It was during these war years that the first school dinners were introduced
at Willington School, in April 1944, at the cost of 4d per child.
On the first day over 50 children stayed for dinner.
The school was closed on 8th and 9th May to celebrate Victory in Europe.
A party was held in the village, a piano was played on the village
green and trestle tables set up on Twyford Road to allow everyone
to celebrate together.
It was not until 27th June 1945 that the last evacuees left Willington
to return to London by train. There were still 141 Willington children
and the three classrooms were far too overcrowded so the older children
continued to be taught at the Co-op, until eventually in May 1947
two "new temporary huts" were built on the school playground,
these are known as HORSA huts due to their method of construction
and are still in use today!
The majority of village children started and completed their education
in Willington until after the Second World War. In 1944 the first
'Eleven Plus examination' took place, the few who passed went to Bemrose
Grammar School in Derby.
Aerial View of Willington School after the Second World War, with
the HORSA hut on the right
1962 Mrs Brealey who throughout the war years had taught the infants
retired after 21 years service to the school. The following year,
with 150 children on the roll call, it became necessary to erect a
prefabricated building in the caretaker's garden and this became Miss
Bird's classroom for the next 8 years. In January 1965 the first Deputy
Head teacher was appointed, Mrs Joan Taylor, who was also the new
In Sept 1965 Mr Brealey retired after 32 years, service to the school
and he was presented with a transistor radio and a cheque by two pupils
at a ceremony attended by many local people.
The new Headmaster was Mr Ian Ross Harpur; who started work on 1st
September 1965. Mr Ross was to gradually introduce many changes at
the school; these included the first colour photographs taken of the
children, visits by Mr and Mrs Keeling with their animals and 1965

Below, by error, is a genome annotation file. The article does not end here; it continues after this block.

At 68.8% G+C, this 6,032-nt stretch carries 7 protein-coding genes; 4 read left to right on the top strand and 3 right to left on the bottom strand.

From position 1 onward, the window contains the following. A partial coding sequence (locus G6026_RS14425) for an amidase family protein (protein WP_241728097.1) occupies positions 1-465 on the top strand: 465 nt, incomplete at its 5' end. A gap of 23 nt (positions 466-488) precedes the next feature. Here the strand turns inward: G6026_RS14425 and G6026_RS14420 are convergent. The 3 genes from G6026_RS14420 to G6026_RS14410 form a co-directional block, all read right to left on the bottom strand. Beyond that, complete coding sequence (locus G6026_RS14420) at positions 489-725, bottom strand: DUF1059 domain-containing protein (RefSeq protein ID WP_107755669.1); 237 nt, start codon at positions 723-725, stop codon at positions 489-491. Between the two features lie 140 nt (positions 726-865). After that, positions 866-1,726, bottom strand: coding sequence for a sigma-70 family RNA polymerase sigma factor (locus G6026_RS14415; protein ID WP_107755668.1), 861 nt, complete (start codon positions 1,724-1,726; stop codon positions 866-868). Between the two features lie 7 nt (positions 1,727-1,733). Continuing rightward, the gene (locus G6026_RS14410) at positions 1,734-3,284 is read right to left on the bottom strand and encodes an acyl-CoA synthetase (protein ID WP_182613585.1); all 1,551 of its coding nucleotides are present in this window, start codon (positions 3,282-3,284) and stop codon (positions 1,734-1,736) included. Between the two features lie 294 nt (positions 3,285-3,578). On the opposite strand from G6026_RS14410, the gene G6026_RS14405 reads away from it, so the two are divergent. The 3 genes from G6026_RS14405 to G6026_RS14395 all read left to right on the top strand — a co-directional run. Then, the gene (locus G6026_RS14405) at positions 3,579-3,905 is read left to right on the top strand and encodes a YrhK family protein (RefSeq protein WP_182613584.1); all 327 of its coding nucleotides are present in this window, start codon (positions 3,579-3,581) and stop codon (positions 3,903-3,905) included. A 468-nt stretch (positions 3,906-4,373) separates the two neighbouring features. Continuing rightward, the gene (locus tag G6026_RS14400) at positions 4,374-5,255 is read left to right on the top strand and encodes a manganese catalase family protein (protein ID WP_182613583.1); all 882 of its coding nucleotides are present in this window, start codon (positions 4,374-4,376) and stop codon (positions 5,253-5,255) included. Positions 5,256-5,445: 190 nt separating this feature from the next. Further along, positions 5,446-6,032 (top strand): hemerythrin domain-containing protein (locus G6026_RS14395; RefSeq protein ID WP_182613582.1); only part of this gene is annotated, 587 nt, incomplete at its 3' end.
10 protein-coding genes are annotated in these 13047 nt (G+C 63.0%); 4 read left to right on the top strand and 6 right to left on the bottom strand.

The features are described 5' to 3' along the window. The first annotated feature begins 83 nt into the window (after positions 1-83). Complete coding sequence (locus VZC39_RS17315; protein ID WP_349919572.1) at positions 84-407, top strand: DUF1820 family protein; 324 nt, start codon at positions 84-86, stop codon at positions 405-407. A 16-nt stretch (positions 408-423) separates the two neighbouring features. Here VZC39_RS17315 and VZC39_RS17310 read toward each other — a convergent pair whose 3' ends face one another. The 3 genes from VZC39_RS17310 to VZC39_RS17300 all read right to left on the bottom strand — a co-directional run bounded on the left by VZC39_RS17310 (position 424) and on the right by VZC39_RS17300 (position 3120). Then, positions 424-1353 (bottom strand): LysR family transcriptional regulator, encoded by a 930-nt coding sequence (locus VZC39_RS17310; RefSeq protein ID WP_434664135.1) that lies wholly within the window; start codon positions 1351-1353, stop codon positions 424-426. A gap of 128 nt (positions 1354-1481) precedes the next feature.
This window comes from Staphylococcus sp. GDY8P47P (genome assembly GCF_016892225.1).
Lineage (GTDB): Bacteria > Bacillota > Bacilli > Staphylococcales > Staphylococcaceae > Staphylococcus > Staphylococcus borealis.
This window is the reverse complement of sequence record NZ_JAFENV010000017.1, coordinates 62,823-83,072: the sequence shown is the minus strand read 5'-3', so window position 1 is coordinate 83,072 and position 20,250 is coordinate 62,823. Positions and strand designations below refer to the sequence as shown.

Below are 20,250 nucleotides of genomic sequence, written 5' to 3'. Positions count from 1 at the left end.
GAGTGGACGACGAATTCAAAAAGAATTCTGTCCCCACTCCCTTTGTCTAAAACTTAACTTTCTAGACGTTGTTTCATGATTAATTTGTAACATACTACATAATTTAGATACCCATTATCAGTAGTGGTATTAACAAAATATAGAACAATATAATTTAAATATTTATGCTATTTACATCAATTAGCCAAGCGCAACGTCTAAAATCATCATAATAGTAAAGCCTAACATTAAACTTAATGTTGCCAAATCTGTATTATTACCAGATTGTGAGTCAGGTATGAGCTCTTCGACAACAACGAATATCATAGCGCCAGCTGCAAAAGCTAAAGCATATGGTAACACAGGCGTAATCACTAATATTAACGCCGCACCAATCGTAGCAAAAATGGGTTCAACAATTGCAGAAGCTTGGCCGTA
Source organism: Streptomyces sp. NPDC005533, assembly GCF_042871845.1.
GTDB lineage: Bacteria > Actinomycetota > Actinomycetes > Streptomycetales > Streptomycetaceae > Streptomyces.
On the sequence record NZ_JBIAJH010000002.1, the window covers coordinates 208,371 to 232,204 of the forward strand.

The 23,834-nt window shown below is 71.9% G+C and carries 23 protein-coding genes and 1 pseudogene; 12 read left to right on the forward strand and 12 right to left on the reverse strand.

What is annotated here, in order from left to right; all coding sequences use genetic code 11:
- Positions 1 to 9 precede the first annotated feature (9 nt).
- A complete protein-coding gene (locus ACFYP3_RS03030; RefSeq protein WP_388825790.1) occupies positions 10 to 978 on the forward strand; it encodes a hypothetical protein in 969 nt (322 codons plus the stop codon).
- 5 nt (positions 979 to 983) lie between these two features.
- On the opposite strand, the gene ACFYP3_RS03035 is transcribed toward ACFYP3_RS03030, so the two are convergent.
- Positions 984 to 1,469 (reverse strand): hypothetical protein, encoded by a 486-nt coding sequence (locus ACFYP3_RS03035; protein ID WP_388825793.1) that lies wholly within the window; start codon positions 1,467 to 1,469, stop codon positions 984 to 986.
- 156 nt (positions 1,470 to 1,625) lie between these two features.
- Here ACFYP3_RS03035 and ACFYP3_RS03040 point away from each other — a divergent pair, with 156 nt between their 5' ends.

also saw the first recorded visit with the children to Twycross Zoo.
Mr Ross also introduced the idea of the Christmas Nativity play held
in the church. May 1968 sees the largest single entry in the school
logbooks! It records the children's bus crashing into the bridge on
Twyford Road on the return journey from a sports session on the playing
fields. Fortunately no one was seriously hurt. By the mid 1960's the
John Allsopp money was being used to fund school prizes and the recipients
are recorded in the logbooks.
the crash on Twyford Road.
The first mention in the logbooks of a new school was in July 1967
and after long discussions the work
began on the new school in Twyford Road in April 1970. By 8th January
1971 the building was ready,
there was a delay awaiting the arrival of the furniture and the new
open plan school on Twyford Road
eventually opened on 1st February 1971. When the new school opened
188 children on the roll call.
New School (photographed in 2001)
Ross was to retire in December 1985 on the day which included the
children's Nativity play in the village church and he records this
day in his final entry in the logbook as follows: -
"It was just by happy chance that my career finished in the church,
because today I retire from teaching and the Headship here after 20
very happy and fulfilling years at Willington School." He moved
to Dornoch in Scotland and enjoyed a happy retirement until his death
there in 2007. He is still much missed by many in the village.
for Willington History Group.